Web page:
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Response to Live and Learn (Reply #8)

Tue Oct 6, 2015, 06:33 AM

11. Yep, I'll just leave these here so everyone can see for themselves who's always been an ally:

32 Years Before Marriage Equality, Bernie Sanders Fought For Gay Rights



But these are only very recent developments. Barack Obama and Hillary Clinton may be champions of same-sex marriage now, but you don’t have to go far back to find a time when they weren’t. And hey, we’re happy to have their evolved support.

Not only did Sanders vote against the Defense of Marriage Act in 1996 which defined marriage as between one man and one woman, signed into law by then-president Bill Clinton — an unpopular position then — a look back at Sanders’ political career shows consistent support of the gay rights movement. Even when it was more than just unpopular, it was downright controversial.

“In our democratic society, it is the responsibility of government to safeguard civil liberties and civil rights — especially the freedom of speech and expression,” Sanders wrote later in a memo. “In a free society, we must all be committed to the mutual respect of each others lifestyle.”

...

“It is my very strong view that a society which proclaims human freedom as its goal, as the United States does, must work unceasingly to end discrimination against all people. I am happy to say that this past year, in Burlington, we have made some important progress by adopting an ordinance which prohibits discrimination in housing. This law will give legal protection not only to welfare recipients, and families with children, the elderly and the handicapped — but to the gay community as well.”

http://www.queerty.com/32-years-before-marriage-equality-bernie-sanders-fought-for-gay-rights-20150719


On LGBT Rights, Bernie Leads and Hillary Follows

Of course, Clinton has since evolved on LGBT rights, as many have. That's wonderful. But the problem is, she only came out in support of marriage equality after it was not politically risky to do so. In fact, by 2013 - the year Clinton announced her full support for marriage equality - Democratic support for same-sex marriage was the norm, not the exception.

On such an important moral issue that affects my life and the lives of thousands of other Americans, making decisions in this manner is rather despicable. Additionally, Clinton's habit of doing what polls deem politically popular is the reason why so many voters find her inauthentic. Now, if Clinton were the only option for the Democratic presidential nomination, I would understand why we should support her despite these flaws.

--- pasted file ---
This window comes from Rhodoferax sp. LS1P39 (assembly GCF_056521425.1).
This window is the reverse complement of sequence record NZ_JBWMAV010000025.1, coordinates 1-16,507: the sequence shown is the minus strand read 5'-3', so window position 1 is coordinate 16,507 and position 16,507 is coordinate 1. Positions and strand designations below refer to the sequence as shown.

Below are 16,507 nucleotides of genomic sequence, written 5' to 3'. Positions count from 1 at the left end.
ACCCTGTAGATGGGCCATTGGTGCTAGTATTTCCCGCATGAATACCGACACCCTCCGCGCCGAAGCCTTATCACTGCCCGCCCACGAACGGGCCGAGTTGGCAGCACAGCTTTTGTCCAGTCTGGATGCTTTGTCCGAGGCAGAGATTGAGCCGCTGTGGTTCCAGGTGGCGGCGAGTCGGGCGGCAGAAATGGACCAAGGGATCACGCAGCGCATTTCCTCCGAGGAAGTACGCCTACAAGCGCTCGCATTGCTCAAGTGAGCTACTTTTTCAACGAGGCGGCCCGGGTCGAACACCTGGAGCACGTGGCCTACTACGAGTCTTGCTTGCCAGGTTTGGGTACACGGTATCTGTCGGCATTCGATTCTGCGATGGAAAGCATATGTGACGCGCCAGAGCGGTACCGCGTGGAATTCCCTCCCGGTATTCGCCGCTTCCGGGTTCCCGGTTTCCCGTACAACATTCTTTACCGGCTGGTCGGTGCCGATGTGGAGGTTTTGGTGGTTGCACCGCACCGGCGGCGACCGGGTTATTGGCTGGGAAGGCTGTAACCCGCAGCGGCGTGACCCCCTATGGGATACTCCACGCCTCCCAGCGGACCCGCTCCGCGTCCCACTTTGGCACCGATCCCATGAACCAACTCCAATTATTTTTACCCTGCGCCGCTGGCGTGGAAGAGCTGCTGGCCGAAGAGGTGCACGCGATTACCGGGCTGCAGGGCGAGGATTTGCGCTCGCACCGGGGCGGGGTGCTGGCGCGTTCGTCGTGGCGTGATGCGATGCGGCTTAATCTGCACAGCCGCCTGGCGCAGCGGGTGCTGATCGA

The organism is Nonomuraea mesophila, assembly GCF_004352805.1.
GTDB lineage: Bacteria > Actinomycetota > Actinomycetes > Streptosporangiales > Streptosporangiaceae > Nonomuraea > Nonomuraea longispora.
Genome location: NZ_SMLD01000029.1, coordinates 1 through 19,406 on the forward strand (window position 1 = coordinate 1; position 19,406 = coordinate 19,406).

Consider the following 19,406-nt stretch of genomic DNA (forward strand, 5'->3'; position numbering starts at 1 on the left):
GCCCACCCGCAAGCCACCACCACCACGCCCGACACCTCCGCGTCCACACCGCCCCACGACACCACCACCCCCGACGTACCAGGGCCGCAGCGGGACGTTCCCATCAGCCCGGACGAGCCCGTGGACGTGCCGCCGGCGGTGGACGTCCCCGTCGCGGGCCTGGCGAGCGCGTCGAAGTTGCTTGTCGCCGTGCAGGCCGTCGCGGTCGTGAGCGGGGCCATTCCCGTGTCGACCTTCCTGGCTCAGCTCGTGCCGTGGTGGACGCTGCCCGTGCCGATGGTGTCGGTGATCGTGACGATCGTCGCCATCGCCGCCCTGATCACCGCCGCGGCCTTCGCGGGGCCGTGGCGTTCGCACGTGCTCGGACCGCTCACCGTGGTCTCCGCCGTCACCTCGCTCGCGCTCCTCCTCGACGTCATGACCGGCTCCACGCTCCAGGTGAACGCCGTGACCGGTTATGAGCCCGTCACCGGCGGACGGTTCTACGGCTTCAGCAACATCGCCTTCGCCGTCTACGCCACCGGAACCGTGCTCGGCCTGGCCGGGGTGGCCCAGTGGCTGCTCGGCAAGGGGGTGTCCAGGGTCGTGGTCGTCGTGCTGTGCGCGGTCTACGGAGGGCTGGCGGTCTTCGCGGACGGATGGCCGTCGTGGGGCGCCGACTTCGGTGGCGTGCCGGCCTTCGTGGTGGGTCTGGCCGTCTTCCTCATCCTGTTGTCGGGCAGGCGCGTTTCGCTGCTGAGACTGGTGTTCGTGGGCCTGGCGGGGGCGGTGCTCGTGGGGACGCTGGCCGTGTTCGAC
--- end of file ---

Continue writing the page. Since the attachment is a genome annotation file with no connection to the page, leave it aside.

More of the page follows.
But she isn't the only option.

Vermont Senator Bernie Sanders, the longest-serving Independent in the history of Congress, is also running for the nomination. And unlike Clinton, his record on LGBT rights is historically excellent.

Sanders voted against DOMA, one of the few members of Congress to do so, at a time when such a stance was not politically popular. Four years after DOMA passed, Sanders helped champion Vermont's decision in 2000 to become the first state to legalize same-sex civil unions. This set a national precedent for LGBT equality achieved via legislative means. In 2009, when Vermont became the first state to allow marriage equality through legislative action rather than a court ruling, Sanders expressed his support once again. Truly, Sanders has been a real leader on LGBT rights, even if this leadership isn't recognized in the way that Clinton's current support is.

http://www.huffingtonpost.com/scott-novak/on-lgbt-rights-bernie-lea_b_7662682.html


Bernie Sanders Was for Full Gay Equality 40 Years Ago

Today’s Supreme Court decision was a monumental moment in American history, as it guaranteed the right for gays and lesbians to get married and established full marriage equality.

Many politicians offered their words of support, including President Obama and Democratic presidential nominee Hillary Clinton.

Yet it is important to remember that Obama and Clinton both opposed marriage equality as late as early 2012. It is a testament to the work of thousands of activists over decades that the political class was pulled towards supporting equality.

There is however one prominent politician who did not wait so long to call for full gay equality: Sen. Bernie Sanders (I-VT)

In a letter he published in the early 1970’s, when he was a candidate for governor of Vermont from the Liberty Union Party, Sanders invoked freedom to call for the abolition of all laws related to homosexuality:


http://www.alternet.org/civil-liberties/bernie-sanders-was-full-gay-equality-40-years-ago



Sanders: I was ahead of the curve on gay rights

Sen. Bernie Sanders (I-Vt.) said Saturday he has been waiting for the nation to catch up to his support for same-sex marriage.

Sanders’ remarks come a day after Friday’s landmark 5-4 Supreme Court ruling legalizing same-sex marriage nationwide.

He argued he was well ahead of the historic decision, unlike Hillary Clinton, his main rival for the 2016 Democratic presidential nomination.

...

Sanders at the time served in the House of Representatives, which voted 342-67 in favor of DOMA. The Senate voted 85-14 in favor, before former President Bill Clinton signed it into law.

“That was an anti-gay marriage piece of legislation,” he added of the law that defined marriage at the federal level as the coupling of one man and one woman.

Sanders on Saturday praised Americans for creating greater opportunities for same-sex couples. Friday’s Supreme Court ruling, he charged, was not possible without national pressure for gay rights.

“No one here should think for one second this starts with the Supreme Court,” Sanders said.

“It starts at the grassroots level in all 50 states,” he said. “The American people want to end discrimination in all its forms.”